Vietnam: The Helicopter War

Vietnam: The Helicopter War

1969 - 1st Brigade 101st Airborne Division - Fire Base Saber
U.S. Army Aviation Museum Volunteer Archivists Collection [va058394]

Large conventional-type forces can be quickly deployed by helicopter to overcome concentrated, guerilla rear guard action. 8th Transportation Company. - 1962. Use of Army ARVN in counterinsurgency. - Stabilizers have been removed forming a combat mission
U.S. Army Aviation Museum Volunteer Archivists Collection [va058495]

UH-1D helicopters - Troops wait to be picked up after a day in the field. Location: Saigon, Vietnam. Photographer: Raymond Shultz
U.S. Army Aviation Museum Volunteer Archivists Collection [va058767]

Becoming "Airmobile"

  • "[The guys on the ground] loved us because we were able to look out where they couldn't see and we were able to cover them when they were moving and were able to shoot from the sky and we were a lot closer than the jets were. Although the jets had napalm and snake eye and all those great things, we were more capable of getting down and dirty and closer to them and doing things on the spot that they needed done."
  • John Arick, from Interview with John Arick [OH0268]

Growing increasingly concerned about the situation in Vietnam in the early 1960s, President John F. Kennedy expanded the U.S. military advisory effort in support of the Republic of Vietnam (RVN) from 1,000 advisors in 1961 to more than 16,000 by the time of his assassination in November 1963. As the number of U.S. advisors grew, they also focused on training the South Vietnamese Army (ARVN) to use U.S. military tactics and equipment. Although the U.S. Army had already dedicated units to the notion of an "Airmobile" force, the blending of tactics and technology remained largely at a theoretical level until 1962. The war in Vietnam provided the perfect testing ground for these new ideas, giving rise to the military concept of "Airmobility" that would come to dominate the Vietnam War.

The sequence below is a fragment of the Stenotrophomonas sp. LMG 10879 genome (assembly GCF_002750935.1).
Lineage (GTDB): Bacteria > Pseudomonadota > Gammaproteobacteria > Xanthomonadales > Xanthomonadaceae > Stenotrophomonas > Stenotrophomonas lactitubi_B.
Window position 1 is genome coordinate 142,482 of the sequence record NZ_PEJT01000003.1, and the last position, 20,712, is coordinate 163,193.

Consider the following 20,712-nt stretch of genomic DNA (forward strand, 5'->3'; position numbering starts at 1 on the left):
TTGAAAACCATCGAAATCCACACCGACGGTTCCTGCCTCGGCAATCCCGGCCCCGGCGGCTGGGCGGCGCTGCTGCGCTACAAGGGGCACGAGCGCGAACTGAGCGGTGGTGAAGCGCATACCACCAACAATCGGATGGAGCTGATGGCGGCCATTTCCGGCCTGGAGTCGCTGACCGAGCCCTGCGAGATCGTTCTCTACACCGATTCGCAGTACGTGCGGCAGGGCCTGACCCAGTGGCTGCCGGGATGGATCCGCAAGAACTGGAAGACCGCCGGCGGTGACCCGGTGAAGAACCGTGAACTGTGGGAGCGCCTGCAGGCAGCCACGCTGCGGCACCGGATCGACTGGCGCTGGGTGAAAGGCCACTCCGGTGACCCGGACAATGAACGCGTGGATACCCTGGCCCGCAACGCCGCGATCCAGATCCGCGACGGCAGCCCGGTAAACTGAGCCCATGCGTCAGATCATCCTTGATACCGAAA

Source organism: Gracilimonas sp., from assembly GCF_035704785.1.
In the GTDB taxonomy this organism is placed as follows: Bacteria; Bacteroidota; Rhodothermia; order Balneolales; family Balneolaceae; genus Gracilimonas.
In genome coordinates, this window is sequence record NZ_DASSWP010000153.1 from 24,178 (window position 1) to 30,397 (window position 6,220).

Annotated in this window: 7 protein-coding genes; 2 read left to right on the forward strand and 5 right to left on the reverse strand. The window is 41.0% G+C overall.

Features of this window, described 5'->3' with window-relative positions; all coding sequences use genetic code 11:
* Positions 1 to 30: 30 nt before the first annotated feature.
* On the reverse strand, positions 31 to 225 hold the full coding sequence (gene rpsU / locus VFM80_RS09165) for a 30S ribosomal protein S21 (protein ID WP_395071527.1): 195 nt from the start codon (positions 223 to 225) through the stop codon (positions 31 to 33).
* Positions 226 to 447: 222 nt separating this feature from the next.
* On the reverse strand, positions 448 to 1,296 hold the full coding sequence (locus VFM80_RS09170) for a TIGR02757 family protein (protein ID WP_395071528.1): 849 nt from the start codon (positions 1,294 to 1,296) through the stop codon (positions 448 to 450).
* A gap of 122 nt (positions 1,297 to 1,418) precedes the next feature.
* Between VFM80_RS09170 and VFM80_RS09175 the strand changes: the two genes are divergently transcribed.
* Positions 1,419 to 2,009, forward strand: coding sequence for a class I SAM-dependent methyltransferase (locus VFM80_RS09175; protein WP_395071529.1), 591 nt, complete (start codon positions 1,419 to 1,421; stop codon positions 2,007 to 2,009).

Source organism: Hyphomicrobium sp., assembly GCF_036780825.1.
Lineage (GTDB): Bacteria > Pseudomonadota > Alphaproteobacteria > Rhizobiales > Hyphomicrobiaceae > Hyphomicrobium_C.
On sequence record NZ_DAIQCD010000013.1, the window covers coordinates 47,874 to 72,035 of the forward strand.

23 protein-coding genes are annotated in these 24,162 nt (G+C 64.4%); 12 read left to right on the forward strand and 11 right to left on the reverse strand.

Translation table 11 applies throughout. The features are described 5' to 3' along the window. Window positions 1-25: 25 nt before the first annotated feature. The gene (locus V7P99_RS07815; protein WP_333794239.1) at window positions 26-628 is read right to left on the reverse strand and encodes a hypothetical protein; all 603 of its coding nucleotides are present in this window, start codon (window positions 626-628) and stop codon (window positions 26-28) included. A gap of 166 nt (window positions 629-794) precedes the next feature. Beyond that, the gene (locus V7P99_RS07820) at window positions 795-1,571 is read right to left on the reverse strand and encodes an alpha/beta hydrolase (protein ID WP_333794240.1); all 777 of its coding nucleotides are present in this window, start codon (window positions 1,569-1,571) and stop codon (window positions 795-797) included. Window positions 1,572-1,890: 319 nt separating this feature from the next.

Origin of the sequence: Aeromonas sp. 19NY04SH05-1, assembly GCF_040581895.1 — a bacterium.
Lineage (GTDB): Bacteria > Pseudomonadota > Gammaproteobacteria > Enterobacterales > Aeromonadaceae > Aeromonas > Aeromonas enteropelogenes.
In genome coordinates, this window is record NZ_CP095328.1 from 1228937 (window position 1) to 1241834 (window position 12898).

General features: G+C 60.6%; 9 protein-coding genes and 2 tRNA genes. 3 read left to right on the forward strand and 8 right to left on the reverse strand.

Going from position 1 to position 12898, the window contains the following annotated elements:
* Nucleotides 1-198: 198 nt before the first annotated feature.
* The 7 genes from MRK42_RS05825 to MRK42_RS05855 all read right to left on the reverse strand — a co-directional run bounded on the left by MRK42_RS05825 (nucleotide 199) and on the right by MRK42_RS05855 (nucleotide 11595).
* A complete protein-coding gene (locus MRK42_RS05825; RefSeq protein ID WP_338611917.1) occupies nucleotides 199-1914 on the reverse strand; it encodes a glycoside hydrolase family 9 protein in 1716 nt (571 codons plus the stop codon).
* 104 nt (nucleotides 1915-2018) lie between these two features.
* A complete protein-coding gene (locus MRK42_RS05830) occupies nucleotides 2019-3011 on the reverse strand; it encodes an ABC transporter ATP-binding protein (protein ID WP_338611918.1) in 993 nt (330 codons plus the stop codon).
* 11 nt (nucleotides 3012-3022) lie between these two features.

The first significant use of helicopters in support of combat in Vietnam occurred during the battle of Ap Bac in early January of 1963. A well-trained ARVN force of about 1,500 men supported by helicopters went up against a vastly smaller and lesser-equipped Viet Cong force of about 350 men. Although the Viet Cong did flee the battlefield after a single day of fighting, they had only suffered approximately sixty men killed or wounded while the RVN and U.S. lost nearly 200. Additionally, of the fifteen helicopters involved in the battle, fourteen were damaged with five completely downed or destroyed.

Despite this less than stellar debut, many military observers saw the battle of Ap Bac as a "proof of concept" that helicopters would be important and decisive in future combat operations. When the U.S. introduced ground forces in Vietnam in 1965, the helicopter quickly became the workhorse of the U.S. military. The helicopter allowed for massive battalion-level operations and was uniquely suited to deal with the innumerable challenges of fighting in Vietnam to include the jungle and mountainous terrain, seasonal flooding, and the lack of any significant road networks. It allowed the creation of remote outposts that could be resupplied and reinforced as needed by air. The helicopter was also seen as a "force multiplier" given its ability to very quickly transport U.S. soldiers to enemy locations in a war that lacked traditional front or rear lines.

A CH-21 helicopter off-loading troops near An Binh, Vietnam. Photographer: D. Durall
U.S. Army Aviation Museum Volunteer Archivists Collection [va058863]

South Vietnamese troops boarding CH-21 helicopter (56-2049)
U.S. Army Aviation Museum Volunteer Archivists Collection [va058867]

Several UH-1 helicopters lifting off of runway
U.S. Army Aviation Museum Volunteer Archivists Collection [va059094]